Processed by: Archives Staff ; machine-readable finding aid created by:Eric Weig
Brent Spence papers, 1930-1962
University of Kentucky Special CollectionsLexington, Kentucky 40506
Arranged chronologically by year and thereunder folders are arranged alphabetically by title and grouped into general and legislation sections.
Collection is open for research.
[Identification of item], Brent Spence papers, 1930-1962, 1943-1962, 1M63M300, Special Collections, University of Kentucky.
81 cubic ft.
Legislator, Lawyer. Spence was born in Ft. Thomas, Kentucky and was elected as a democrat to represent the old sixth district of Kentucky in the 72nd Congress in 1930. He was reelected for sixteen consecutive terms, serving until his retirement in 1962. In 1943 Spence became chairman of the Committee on Banking and Currency, an office he held until his retirement, except during the republican controlled 80th and 83rd Congresses, when he was ranking minority member of the committee.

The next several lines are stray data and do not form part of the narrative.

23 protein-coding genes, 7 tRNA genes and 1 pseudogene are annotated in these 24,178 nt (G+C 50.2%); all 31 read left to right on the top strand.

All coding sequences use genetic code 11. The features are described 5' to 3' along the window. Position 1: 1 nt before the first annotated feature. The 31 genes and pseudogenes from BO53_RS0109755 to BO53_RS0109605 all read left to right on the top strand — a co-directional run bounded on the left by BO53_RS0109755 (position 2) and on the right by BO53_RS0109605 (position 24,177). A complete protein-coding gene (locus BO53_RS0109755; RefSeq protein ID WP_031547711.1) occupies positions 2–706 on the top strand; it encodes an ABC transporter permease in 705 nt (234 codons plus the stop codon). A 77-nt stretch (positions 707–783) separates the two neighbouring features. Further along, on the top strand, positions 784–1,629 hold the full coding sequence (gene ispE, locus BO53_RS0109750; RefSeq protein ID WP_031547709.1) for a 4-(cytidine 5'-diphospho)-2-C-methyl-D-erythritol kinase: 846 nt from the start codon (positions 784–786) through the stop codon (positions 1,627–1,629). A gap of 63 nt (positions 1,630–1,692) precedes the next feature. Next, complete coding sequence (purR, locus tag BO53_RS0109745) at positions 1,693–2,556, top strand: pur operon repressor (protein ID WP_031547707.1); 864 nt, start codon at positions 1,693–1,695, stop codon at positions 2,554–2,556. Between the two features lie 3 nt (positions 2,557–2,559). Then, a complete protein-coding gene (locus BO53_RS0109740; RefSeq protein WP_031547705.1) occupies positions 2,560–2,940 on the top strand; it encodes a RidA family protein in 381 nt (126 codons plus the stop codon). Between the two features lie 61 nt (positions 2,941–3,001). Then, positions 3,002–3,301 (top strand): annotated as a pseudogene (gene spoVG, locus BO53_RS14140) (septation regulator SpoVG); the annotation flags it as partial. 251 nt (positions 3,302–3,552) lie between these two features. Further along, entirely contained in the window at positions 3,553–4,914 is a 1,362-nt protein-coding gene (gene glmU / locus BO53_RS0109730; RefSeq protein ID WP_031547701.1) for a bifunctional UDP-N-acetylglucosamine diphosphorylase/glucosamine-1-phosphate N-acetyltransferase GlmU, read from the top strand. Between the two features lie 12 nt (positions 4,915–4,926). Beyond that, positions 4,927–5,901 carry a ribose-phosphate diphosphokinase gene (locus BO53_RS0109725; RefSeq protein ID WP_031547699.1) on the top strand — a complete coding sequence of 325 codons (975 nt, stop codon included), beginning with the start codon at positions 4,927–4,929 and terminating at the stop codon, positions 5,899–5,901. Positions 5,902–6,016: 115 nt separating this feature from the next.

This collection includes constituent correspondence, extensive files on service academy appointments, service cases and Veterans Administration records. There is considerable material on general legislation, usually filed at the end of the year, by subject, or under the name of the committee to which the bills were referred. In addition to papers related to the work of the Committee on Banking and Currency, there are bound copies of hearings, reports and public laws on committee legislation concerned with tobacco, price control, housing, banking and monetary matters.
Correspondents in the Spence papers include: Dean Acheson, Alben Barkley, Bernard Baruch, James Byrnes, John Sherman Cooper, Douglas Dillon, James A. Farley, Averill Harriman, J. Edgar Hoover, Cordell Hull, Estes Kefauver, John F. Kennedy, Robert F. Kennedy, Fiorella LaGuardia, Scott W. Lucas, John W. McCormack, George Meany, Sam Rayburn, Walter P. Reuther, Nelson Rockerfeller, Franklin D. Roosevelt, Dean Rusk, Adlai E. Stevenson, Stuart Symington, Herry Truman, Fred Vinson and governors of Kentucky and political leaders of Mr. Spence's district.